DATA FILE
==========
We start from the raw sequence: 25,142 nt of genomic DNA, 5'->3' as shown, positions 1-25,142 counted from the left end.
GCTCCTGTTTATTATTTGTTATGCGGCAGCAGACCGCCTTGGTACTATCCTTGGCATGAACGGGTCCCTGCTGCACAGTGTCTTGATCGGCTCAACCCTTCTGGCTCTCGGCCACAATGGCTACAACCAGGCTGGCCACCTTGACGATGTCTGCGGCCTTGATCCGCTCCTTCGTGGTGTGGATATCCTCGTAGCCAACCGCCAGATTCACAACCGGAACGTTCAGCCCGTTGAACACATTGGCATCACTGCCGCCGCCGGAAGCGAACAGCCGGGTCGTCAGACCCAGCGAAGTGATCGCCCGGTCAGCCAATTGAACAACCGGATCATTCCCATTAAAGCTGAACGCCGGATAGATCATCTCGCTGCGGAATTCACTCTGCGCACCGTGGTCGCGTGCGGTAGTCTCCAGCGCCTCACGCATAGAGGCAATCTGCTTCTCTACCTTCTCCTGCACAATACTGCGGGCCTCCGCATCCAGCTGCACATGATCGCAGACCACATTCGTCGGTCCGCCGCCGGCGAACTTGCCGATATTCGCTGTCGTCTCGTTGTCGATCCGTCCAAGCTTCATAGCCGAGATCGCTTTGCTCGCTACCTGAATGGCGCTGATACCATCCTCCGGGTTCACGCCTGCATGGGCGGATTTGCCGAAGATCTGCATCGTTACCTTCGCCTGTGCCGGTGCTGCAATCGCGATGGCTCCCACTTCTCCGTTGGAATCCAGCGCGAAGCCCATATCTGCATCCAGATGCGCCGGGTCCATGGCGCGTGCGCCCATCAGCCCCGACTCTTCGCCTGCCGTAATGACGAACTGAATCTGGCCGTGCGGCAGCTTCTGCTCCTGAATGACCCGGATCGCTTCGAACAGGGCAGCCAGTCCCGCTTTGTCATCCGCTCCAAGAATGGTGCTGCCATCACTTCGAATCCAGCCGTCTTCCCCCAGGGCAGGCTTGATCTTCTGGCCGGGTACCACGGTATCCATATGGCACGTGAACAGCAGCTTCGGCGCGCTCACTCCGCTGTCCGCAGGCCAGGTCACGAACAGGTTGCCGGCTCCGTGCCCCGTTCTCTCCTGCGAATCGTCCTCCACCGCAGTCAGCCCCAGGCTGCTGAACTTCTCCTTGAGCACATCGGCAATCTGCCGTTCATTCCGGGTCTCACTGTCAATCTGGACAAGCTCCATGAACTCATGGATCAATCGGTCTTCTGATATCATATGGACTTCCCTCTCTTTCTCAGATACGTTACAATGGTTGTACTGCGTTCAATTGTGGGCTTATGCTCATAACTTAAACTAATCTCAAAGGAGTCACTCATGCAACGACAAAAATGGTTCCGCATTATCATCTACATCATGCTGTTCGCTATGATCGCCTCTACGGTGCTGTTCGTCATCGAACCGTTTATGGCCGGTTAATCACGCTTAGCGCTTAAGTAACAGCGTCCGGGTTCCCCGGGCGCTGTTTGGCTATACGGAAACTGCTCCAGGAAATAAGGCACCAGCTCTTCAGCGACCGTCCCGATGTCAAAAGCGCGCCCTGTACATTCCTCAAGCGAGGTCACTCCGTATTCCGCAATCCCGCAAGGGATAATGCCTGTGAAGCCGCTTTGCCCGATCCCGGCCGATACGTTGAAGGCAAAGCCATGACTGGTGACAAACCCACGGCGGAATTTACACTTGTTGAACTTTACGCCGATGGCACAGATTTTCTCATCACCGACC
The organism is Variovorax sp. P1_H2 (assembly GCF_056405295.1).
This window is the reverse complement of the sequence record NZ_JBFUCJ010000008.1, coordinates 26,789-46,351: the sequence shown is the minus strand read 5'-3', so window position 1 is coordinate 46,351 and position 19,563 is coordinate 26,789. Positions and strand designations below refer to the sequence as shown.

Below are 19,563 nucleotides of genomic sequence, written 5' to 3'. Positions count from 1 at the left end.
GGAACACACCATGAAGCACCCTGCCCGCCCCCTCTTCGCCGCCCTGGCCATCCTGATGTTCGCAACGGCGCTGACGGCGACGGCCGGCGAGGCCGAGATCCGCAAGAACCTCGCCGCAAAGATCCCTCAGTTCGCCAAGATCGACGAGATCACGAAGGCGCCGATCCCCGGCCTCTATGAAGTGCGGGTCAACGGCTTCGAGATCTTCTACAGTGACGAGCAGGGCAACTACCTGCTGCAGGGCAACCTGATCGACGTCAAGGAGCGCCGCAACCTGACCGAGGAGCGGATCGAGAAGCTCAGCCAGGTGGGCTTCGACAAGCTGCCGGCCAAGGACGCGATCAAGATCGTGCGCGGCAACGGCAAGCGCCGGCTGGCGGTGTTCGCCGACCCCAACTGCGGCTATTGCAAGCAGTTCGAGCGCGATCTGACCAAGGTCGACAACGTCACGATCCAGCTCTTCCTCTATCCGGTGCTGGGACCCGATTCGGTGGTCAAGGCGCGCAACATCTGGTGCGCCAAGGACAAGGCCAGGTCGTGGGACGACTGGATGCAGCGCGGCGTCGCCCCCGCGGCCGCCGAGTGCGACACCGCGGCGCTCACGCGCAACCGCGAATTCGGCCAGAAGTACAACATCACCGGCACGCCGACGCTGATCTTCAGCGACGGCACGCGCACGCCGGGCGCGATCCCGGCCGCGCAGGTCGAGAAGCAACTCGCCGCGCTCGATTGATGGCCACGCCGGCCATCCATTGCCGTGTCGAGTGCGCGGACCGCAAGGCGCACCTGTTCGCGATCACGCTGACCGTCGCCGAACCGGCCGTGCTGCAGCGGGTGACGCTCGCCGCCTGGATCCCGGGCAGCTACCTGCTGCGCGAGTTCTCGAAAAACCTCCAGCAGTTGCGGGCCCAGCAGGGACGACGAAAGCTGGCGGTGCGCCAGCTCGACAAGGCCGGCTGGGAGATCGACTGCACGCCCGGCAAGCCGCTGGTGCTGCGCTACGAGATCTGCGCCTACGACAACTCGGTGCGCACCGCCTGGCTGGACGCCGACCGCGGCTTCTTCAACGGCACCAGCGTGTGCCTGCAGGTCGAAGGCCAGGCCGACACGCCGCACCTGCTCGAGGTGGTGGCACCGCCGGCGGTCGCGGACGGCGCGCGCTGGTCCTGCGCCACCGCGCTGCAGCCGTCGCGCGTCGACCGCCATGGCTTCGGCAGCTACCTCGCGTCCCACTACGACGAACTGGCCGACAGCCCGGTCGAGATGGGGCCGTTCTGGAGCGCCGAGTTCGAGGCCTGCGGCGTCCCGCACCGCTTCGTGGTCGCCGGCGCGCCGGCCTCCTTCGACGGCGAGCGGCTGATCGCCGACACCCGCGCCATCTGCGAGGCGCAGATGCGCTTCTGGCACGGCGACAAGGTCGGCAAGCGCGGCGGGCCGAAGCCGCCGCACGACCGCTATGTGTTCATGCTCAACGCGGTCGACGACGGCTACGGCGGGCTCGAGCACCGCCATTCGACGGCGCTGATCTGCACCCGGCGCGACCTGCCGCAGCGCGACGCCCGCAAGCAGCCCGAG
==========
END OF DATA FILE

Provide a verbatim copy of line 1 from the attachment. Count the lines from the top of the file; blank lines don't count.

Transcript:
We start from the raw sequence: 25,142 nt of genomic DNA, 5'->3' as shown, positions 1-25,142 counted from the left end.